“This coronavirus pandemic is right in their wheelhouse, which is part of their main mission – to be on the lookout for the first signs of infectious disease,” said Dr. Jonathan Clemente, a practicing physician in Charlotte, North Carolina, who has researched and written extensively on the history of medical intelligence.
The original purpose of military medical intelligence among the Allies was to assess health and sanitary conditions in places around the world where their troops were deployed.
But over the years, Clemente said, the mandate has evolved to include “preventing strategic surprises” – such as pandemics and deliberate biological attacks.
“So there is a wide range of reports, from your short daily bulletins to long assessments,” he said.
“It’s important to know that it’s different from, say, the World Health Organization because NCMI has access to all sources of intelligence, which means they have access to the most secret levels of intelligence. , including clandestine human reports, satellites, electromagnetic intelligence and… open CBC.ca reports. ”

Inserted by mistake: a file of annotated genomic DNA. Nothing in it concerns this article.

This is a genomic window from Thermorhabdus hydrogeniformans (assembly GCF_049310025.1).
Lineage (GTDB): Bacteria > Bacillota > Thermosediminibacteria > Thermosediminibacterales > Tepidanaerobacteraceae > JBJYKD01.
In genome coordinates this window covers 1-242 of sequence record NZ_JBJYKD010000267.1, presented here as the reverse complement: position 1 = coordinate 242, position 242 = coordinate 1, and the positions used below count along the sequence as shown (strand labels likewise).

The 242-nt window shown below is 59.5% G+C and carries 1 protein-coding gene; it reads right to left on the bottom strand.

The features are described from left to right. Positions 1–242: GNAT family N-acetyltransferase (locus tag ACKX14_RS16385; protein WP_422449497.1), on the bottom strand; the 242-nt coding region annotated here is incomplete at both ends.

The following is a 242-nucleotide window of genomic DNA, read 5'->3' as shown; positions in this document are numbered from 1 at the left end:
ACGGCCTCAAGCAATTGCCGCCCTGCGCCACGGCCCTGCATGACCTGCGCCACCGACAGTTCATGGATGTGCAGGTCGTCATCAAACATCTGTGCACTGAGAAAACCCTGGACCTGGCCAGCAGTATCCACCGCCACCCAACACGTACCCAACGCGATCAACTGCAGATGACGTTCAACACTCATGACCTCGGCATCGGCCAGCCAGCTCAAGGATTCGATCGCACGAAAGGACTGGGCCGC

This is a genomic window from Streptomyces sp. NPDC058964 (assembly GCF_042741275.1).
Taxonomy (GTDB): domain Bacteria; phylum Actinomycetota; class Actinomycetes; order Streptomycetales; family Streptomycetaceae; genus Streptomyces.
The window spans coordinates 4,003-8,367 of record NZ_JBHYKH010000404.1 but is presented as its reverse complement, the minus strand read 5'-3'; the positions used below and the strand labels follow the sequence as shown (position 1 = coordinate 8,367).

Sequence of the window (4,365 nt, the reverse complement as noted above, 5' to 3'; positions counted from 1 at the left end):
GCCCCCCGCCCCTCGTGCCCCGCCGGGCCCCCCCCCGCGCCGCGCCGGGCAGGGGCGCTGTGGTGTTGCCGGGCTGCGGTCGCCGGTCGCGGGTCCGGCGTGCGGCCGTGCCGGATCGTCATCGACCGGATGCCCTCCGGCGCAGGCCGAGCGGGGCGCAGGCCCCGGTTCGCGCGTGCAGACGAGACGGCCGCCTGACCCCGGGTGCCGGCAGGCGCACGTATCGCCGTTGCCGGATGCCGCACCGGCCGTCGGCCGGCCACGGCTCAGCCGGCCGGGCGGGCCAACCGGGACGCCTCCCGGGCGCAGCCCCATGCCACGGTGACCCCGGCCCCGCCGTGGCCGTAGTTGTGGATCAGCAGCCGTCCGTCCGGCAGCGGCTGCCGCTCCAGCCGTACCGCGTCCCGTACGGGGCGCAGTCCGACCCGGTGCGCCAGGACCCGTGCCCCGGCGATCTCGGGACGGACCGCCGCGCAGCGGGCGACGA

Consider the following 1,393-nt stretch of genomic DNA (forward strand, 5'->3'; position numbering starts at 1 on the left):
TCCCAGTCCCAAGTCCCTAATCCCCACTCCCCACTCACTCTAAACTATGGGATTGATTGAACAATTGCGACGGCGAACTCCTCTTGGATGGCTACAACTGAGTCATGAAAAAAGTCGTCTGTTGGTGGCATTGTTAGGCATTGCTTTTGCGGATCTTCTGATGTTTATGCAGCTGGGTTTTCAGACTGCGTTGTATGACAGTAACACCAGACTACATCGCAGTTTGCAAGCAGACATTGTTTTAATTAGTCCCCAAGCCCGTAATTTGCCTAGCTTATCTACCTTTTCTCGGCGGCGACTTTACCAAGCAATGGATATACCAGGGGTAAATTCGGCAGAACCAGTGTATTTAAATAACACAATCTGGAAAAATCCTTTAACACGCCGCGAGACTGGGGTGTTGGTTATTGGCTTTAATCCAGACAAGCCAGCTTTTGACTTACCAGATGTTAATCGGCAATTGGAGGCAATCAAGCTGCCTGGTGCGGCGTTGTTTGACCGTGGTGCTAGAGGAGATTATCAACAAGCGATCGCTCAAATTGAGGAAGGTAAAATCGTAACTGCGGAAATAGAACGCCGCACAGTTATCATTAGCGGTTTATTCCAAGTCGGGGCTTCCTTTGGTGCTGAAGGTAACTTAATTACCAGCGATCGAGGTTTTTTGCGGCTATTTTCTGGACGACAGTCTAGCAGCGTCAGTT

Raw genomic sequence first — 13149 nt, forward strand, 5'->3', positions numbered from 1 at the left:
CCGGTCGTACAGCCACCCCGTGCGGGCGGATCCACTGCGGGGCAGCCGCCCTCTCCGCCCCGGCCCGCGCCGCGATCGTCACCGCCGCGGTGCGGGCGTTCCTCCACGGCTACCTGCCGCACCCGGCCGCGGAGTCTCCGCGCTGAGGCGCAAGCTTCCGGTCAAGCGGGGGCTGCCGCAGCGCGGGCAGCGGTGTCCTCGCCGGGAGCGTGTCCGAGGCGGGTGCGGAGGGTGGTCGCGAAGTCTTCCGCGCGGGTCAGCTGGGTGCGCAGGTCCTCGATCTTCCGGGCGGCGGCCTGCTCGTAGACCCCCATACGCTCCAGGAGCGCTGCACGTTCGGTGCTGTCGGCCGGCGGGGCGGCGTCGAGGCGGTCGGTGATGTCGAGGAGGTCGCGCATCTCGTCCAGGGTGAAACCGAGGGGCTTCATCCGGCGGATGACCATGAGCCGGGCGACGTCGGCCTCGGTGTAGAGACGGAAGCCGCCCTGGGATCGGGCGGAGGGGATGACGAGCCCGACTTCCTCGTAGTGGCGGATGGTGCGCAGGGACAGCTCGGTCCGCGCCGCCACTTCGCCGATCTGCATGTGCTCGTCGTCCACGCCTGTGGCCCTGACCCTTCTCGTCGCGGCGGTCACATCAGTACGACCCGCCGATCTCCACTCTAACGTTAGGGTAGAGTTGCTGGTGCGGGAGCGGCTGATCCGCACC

The information gathered through these intelligence channels would be knowledge “that other traditional health care and public health agencies” do not have, he added. It is also the kind of knowledge that would have informed the Canadian military’s medical intelligence branch as the pandemic escalated.
‘A terrible failure’
The fact that PHAC did not follow what the Directorate of Military Medical Intelligence saw, combined with changes to the federal government’s Global Pandemic Health Information Network (GPHIN), was “a terrible failure. Said Wesley Wark, professor at the University of Ottawa. who studies intelligence and national security. He requested the documents through the Freedom of Information Act.
The Auditor General examines problems with the country’s early warning system, including risk assessments. Flaws in these assessments may have affected the introduction of anti-pandemic measures such as border closures and mask warrants.
Health Minister Patty Hajdu has ordered a second separate independent review of Canada’s early response to the pandemic.